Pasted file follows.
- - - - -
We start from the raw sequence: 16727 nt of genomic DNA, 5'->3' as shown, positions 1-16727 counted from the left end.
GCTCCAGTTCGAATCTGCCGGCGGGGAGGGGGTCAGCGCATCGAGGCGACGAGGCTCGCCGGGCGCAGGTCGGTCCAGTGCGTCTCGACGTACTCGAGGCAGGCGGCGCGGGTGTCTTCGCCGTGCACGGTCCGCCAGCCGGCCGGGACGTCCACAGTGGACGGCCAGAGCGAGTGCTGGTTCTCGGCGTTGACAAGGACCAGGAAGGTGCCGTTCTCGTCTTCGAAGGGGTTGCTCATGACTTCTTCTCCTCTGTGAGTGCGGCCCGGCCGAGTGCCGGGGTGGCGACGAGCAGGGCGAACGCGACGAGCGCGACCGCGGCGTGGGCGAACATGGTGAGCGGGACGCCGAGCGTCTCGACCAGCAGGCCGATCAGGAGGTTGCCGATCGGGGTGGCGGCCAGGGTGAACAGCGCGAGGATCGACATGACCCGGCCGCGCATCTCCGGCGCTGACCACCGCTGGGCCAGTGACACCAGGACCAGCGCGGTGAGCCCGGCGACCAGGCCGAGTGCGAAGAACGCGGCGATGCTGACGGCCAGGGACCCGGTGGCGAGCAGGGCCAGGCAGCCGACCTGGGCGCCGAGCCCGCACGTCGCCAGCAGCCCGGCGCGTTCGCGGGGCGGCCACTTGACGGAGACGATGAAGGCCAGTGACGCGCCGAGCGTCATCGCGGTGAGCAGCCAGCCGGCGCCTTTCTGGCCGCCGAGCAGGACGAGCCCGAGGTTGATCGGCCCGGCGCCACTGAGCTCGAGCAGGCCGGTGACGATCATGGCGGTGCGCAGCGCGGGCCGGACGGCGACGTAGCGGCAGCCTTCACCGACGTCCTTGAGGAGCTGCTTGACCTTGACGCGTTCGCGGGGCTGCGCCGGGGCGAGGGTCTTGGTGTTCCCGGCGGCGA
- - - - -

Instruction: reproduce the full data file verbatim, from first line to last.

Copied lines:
We start from the raw sequence: 16727 nt of genomic DNA, 5'->3' as shown, positions 1-16727 counted from the left end.
GCTCCAGTTCGAATCTGCCGGCGGGGAGGGGGTCAGCGCATCGAGGCGACGAGGCTCGCCGGGCGCAGGTCGGTCCAGTGCGTCTCGACGTACTCGAGGCAGGCGGCGCGGGTGTCTTCGCCGTGCACGGTCCGCCAGCCGGCCGGGACGTCCACAGTGGACGGCCAGAGCGAGTGCTGGTTCTCGGCGTTGACAAGGACCAGGAAGGTGCCGTTCTCGTCTTCGAAGGGGTTGCTCATGACTTCTTCTCCTCTGTGAGTGCGGCCCGGCCGAGTGCCGGGGTGGCGACGAGCAGGGCGAACGCGACGAGCGCGACCGCGGCGTGGGCGAACATGGTGAGCGGGACGCCGAGCGTCTCGACCAGCAGGCCGATCAGGAGGTTGCCGATCGGGGTGGCGGCCAGGGTGAACAGCGCGAGGATCGACATGACCCGGCCGCGCATCTCCGGCGCTGACCACCGCTGGGCCAGTGACACCAGGACCAGCGCGGTGAGCCCGGCGACCAGGCCGAGTGCGAAGAACGCGGCGATGCTGACGGCCAGGGACCCGGTGGCGAGCAGGGCCAGGCAGCCGACCTGGGCGCCGAGCCCGCACGTCGCCAGCAGCCCGGCGCGTTCGCGGGGCGGCCACTTGACGGAGACGATGAAGGCCAGTGACGCGCCGAGCGTCATCGCGGTGAGCAGCCAGCCGGCGCCTTTCTGGCCGCCGAGCAGGACGAGCCCGAGGTTGATCGGCCCGGCGCCACTGAGCTCGAGCAGGCCGGTGACGATCATGGCGGTGCGCAGCGCGGGCCGGACGGCGACGTAGCGGCAGCCTTCACCGACGTCCTTGAGGAGCTGCTTGACCTTGACGCGTTCGCGGGGCTGCGCCGGGGCGAGGGTCTTGGTGTTCCCGGCGGCGA